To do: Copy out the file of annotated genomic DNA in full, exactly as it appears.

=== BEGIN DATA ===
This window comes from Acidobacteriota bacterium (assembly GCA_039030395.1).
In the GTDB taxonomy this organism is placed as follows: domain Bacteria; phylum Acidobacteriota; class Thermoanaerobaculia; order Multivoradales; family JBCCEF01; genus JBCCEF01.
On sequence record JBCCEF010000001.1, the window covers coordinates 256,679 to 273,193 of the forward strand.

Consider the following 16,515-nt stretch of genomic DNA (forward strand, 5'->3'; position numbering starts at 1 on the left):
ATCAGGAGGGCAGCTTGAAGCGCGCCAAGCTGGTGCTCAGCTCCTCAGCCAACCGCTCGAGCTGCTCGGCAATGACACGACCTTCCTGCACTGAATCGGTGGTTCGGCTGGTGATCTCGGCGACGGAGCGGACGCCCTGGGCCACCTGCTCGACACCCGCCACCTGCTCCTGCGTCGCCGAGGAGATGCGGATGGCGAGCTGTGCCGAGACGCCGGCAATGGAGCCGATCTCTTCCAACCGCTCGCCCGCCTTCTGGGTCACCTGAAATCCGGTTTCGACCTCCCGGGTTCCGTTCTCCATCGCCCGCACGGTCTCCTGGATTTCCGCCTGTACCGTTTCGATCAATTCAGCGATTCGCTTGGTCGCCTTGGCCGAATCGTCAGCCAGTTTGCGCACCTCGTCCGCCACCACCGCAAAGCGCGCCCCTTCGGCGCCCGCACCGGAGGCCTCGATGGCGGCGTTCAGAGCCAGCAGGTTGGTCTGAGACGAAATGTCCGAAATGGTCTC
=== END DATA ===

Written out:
This window comes from Acidobacteriota bacterium (assembly GCA_039030395.1).
In the GTDB taxonomy this organism is placed as follows: domain Bacteria; phylum Acidobacteriota; class Thermoanaerobaculia; order Multivoradales; family JBCCEF01; genus JBCCEF01.
On sequence record JBCCEF010000001.1, the window covers coordinates 256,679 to 273,193 of the forward strand.

Consider the following 16,515-nt stretch of genomic DNA (forward strand, 5'->3'; position numbering starts at 1 on the left):
ATCAGGAGGGCAGCTTGAAGCGCGCCAAGCTGGTGCTCAGCTCCTCAGCCAACCGCTCGAGCTGCTCGGCAATGACACGACCTTCCTGCACTGAATCGGTGGTTCGGCTGGTGATCTCGGCGACGGAGCGGACGCCCTGGGCCACCTGCTCGACACCCGCCACCTGCTCCTGCGTCGCCGAGGAGATGCGGATGGCGAGCTGTGCCGAGACGCCGGCAATGGAGCCGATCTCTTCCAACCGCTCGCCCGCCTTCTGGGTCACCTGAAATCCGGTTTCGACCTCCCGGGTTCCGTTCTCCATCGCCCGCACGGTCTCCTGGATTTCCGCCTGTACCGTTTCGATCAATTCAGCGATTCGCTTGGTCGCCTTGGCCGAATCGTCAGCCAGTTTGCGCACCTCGTCCGCCACCACCGCAAAGCGCGCCCCTTCGGCGCCCGCACCGGAGGCCTCGATGGCGGCGTTCAGAGCCAGCAGGTTGGTCTGAGACGAAATGTCCGAAATGGTCTC